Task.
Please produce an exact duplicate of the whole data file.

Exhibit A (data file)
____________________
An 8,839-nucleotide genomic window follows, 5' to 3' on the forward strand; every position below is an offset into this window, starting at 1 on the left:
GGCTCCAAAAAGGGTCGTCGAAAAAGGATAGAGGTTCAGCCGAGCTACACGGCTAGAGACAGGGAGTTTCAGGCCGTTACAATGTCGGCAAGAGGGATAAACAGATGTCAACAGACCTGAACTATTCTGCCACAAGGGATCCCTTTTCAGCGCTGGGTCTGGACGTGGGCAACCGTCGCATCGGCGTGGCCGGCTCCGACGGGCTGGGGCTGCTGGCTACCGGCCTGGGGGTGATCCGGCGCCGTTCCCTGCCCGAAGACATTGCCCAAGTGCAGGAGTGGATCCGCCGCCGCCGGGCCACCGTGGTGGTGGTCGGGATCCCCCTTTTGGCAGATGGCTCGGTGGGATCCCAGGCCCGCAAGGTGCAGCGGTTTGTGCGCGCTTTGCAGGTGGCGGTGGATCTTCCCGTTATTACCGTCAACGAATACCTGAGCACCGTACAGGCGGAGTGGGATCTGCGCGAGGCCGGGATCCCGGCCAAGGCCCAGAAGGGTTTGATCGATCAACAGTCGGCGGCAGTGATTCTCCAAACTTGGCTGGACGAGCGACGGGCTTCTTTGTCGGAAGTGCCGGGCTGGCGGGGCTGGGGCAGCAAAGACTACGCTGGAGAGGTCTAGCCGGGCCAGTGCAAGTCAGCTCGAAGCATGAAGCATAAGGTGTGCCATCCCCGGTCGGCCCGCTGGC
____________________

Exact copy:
An 8,839-nucleotide genomic window follows, 5' to 3' on the forward strand; every position below is an offset into this window, starting at 1 on the left:
GGCTCCAAAAAGGGTCGTCGAAAAAGGATAGAGGTTCAGCCGAGCTACACGGCTAGAGACAGGGAGTTTCAGGCCGTTACAATGTCGGCAAGAGGGATAAACAGATGTCAACAGACCTGAACTATTCTGCCACAAGGGATCCCTTTTCAGCGCTGGGTCTGGACGTGGGCAACCGTCGCATCGGCGTGGCCGGCTCCGACGGGCTGGGGCTGCTGGCTACCGGCCTGGGGGTGATCCGGCGCCGTTCCCTGCCCGAAGACATTGCCCAAGTGCAGGAGTGGATCCGCCGCCGCCGGGCCACCGTGGTGGTGGTCGGGATCCCCCTTTTGGCAGATGGCTCGGTGGGATCCCAGGCCCGCAAGGTGCAGCGGTTTGTGCGCGCTTTGCAGGTGGCGGTGGATCTTCCCGTTATTACCGTCAACGAATACCTGAGCACCGTACAGGCGGAGTGGGATCTGCGCGAGGCCGGGATCCCGGCCAAGGCCCAGAAGGGTTTGATCGATCAACAGTCGGCGGCAGTGATTCTCCAAACTTGGCTGGACGAGCGACGGGCTTCTTTGTCGGAAGTGCCGGGCTGGCGGGGCTGGGGCAGCAAAGACTACGCTGGAGAGGTCTAGCCGGGCCAGTGCAAGTCAGCTCGAAGCATGAAGCATAAGGTGTGCCATCCCCGGTCGGCCCGCTGGC